Once the informant gets the S visa, they must follow some requirements to uphold it. First, the S visa informant must regularly report to the law enforcement agency that sponsored them. They must inform them of any knowledge about the criminal or terrorist organization. They must also report on their day to day activities. The law enforcement agency will in turn report to the Criminal Division’s Office of Enforcement Operations and the Department of Homeland Security (DHS).

Additionally, the informants must also report quarterly to the Attorney General. Failure to complete the reporting duties could lead to deportation. The deportation authority in this case is the U.S Citizenship and Immigration Services (USCIS).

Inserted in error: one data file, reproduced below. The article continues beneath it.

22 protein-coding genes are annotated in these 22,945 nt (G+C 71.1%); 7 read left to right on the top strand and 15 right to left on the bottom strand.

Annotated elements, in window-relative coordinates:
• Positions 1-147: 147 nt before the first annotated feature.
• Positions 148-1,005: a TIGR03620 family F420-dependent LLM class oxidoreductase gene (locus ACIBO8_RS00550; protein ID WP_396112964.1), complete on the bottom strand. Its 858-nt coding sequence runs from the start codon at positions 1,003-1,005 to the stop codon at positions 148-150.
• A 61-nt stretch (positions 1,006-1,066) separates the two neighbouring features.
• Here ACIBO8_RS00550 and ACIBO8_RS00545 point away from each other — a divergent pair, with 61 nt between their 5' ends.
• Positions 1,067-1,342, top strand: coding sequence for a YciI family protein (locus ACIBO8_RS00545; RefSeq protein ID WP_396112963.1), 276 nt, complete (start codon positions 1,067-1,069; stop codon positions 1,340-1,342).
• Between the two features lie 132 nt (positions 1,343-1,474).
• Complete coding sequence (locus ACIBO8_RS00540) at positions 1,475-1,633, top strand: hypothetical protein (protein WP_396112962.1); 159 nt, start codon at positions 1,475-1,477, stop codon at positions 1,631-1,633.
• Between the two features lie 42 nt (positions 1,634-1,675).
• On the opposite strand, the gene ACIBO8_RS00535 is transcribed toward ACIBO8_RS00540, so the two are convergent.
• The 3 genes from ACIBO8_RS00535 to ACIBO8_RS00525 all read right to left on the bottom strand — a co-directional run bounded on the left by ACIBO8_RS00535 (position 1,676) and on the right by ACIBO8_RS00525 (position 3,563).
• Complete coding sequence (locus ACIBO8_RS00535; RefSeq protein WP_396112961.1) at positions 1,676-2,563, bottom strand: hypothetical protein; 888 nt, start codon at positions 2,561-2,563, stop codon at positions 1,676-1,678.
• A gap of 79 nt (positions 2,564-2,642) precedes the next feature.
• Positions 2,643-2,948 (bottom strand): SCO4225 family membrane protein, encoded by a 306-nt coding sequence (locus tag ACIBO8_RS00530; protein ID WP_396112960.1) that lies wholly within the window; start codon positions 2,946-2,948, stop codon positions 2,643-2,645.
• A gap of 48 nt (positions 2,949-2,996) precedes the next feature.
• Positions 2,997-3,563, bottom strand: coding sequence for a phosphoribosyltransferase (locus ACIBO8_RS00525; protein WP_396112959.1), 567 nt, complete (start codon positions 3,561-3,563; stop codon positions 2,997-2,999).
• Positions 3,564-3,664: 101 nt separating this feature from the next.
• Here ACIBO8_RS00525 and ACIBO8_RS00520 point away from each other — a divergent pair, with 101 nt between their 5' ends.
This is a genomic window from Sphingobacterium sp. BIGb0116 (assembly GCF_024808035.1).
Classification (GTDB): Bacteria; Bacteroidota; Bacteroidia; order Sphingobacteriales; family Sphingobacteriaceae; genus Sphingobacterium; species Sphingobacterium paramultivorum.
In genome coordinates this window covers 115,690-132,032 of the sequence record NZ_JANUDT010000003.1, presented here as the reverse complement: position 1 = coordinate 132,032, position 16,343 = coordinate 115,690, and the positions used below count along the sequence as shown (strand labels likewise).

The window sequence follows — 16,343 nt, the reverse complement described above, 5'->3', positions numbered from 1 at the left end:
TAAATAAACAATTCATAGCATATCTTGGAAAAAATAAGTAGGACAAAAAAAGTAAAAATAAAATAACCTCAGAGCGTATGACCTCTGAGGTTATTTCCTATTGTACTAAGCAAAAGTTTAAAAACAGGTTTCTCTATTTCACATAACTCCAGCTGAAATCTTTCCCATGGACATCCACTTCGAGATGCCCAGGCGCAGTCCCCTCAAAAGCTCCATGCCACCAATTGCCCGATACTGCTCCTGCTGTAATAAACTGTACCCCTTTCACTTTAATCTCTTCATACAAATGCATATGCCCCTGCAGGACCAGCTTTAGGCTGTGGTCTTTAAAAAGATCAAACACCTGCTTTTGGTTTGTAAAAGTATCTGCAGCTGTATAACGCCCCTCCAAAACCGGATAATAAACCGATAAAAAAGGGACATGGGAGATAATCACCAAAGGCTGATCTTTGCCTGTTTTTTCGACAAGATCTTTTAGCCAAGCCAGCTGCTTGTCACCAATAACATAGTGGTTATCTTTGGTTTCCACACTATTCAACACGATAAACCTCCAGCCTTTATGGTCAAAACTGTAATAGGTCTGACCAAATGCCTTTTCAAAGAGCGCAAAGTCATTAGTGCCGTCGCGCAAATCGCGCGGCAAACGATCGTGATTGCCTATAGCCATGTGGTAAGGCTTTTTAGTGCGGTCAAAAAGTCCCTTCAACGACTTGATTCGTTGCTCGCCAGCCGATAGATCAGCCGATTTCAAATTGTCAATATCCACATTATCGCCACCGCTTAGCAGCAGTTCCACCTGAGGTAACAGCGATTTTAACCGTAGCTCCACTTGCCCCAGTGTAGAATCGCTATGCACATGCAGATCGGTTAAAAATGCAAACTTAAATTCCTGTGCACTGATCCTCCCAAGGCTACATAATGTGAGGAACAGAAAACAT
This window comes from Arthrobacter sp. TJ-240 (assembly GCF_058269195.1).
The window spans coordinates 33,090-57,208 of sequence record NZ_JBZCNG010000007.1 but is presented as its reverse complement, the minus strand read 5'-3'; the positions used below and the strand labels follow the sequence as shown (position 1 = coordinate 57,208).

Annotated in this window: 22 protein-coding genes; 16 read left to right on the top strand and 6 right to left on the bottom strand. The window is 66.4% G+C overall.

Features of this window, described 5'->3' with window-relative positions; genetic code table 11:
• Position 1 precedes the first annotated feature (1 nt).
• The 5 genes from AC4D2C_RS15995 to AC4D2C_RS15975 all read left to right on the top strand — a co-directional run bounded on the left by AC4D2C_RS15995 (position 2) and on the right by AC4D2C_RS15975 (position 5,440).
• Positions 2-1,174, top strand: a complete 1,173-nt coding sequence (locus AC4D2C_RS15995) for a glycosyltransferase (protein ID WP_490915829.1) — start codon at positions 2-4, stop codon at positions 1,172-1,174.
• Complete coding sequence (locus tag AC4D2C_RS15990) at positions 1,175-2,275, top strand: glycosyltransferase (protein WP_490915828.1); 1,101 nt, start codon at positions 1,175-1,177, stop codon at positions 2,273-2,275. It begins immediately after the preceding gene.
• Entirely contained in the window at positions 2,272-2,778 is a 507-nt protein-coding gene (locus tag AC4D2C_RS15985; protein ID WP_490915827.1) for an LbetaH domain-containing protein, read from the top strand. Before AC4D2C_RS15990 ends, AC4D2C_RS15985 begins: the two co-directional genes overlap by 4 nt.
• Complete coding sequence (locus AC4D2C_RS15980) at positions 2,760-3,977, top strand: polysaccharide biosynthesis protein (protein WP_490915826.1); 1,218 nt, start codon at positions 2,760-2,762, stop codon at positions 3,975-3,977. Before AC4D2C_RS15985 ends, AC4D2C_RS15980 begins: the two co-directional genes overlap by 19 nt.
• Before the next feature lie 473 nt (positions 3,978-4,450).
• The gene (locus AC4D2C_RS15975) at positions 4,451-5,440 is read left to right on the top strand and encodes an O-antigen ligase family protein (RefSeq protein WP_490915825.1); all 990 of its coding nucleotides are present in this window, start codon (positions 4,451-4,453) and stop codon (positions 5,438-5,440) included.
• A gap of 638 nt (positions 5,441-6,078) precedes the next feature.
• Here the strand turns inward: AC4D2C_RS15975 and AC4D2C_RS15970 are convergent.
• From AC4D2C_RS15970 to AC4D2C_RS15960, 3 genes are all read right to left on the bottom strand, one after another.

Finally, the informant must not become involved with any criminal activities. They will lose their nonimmigrant status if they commit a criminal offense punishable by one or more years of imprisonment.

How Long is an S Visa Valid?

The S visa is only valid for 3 years. The U.S authorities have determined that 3 years is enough time for the informant to communicate any valuable knowledge on criminal or terrorist activities. After the 3 years, the informant must either return to their home country or seek a change in status.

The S visa does not allow for an extension. It is also difficult for the informant to qualify for changes in status due to their inadmissibility. But, one potential solution is to apply for a Green Card.

Can I Get a Green Card With an S Visa?

To be able to change their status and get a Green Card, the S visa informant must apply before their S visa expires. They must take several steps to ensure that they are eligible.